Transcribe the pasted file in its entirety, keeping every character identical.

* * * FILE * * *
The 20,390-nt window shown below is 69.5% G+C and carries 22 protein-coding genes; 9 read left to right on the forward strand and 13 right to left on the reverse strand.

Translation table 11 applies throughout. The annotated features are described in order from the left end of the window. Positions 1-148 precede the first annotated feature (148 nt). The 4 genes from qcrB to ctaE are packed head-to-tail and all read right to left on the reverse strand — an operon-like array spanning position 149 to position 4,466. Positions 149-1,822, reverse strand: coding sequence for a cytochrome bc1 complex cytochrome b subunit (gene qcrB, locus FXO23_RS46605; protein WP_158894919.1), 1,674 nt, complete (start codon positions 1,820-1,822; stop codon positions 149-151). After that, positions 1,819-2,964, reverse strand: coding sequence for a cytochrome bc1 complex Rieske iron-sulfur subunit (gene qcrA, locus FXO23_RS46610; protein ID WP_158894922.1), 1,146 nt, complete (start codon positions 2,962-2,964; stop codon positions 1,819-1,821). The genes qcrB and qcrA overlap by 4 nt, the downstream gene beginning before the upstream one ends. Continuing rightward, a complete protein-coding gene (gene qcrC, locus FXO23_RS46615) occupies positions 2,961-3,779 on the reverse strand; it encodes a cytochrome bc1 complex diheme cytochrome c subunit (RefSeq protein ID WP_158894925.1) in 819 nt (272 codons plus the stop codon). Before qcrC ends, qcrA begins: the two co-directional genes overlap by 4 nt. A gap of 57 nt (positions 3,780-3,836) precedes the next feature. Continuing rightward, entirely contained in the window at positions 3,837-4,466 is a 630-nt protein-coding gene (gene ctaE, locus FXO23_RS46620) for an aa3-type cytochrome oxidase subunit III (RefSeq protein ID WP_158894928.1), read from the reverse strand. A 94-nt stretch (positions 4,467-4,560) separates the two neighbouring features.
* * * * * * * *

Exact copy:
The 20,390-nt window shown below is 69.5% G+C and carries 22 protein-coding genes; 9 read left to right on the forward strand and 13 right to left on the reverse strand.

Translation table 11 applies throughout. The annotated features are described in order from the left end of the window. Positions 1-148 precede the first annotated feature (148 nt). The 4 genes from qcrB to ctaE are packed head-to-tail and all read right to left on the reverse strand — an operon-like array spanning position 149 to position 4,466. Positions 149-1,822, reverse strand: coding sequence for a cytochrome bc1 complex cytochrome b subunit (gene qcrB, locus FXO23_RS46605; protein WP_158894919.1), 1,674 nt, complete (start codon positions 1,820-1,822; stop codon positions 149-151). After that, positions 1,819-2,964, reverse strand: coding sequence for a cytochrome bc1 complex Rieske iron-sulfur subunit (gene qcrA, locus FXO23_RS46610; protein ID WP_158894922.1), 1,146 nt, complete (start codon positions 2,962-2,964; stop codon positions 1,819-1,821). The genes qcrB and qcrA overlap by 4 nt, the downstream gene beginning before the upstream one ends. Continuing rightward, a complete protein-coding gene (gene qcrC, locus FXO23_RS46615) occupies positions 2,961-3,779 on the reverse strand; it encodes a cytochrome bc1 complex diheme cytochrome c subunit (RefSeq protein ID WP_158894925.1) in 819 nt (272 codons plus the stop codon). Before qcrC ends, qcrA begins: the two co-directional genes overlap by 4 nt. A gap of 57 nt (positions 3,780-3,836) precedes the next feature. Continuing rightward, entirely contained in the window at positions 3,837-4,466 is a 630-nt protein-coding gene (gene ctaE, locus FXO23_RS46620) for an aa3-type cytochrome oxidase subunit III (RefSeq protein ID WP_158894928.1), read from the reverse strand. A 94-nt stretch (positions 4,467-4,560) separates the two neighbouring features.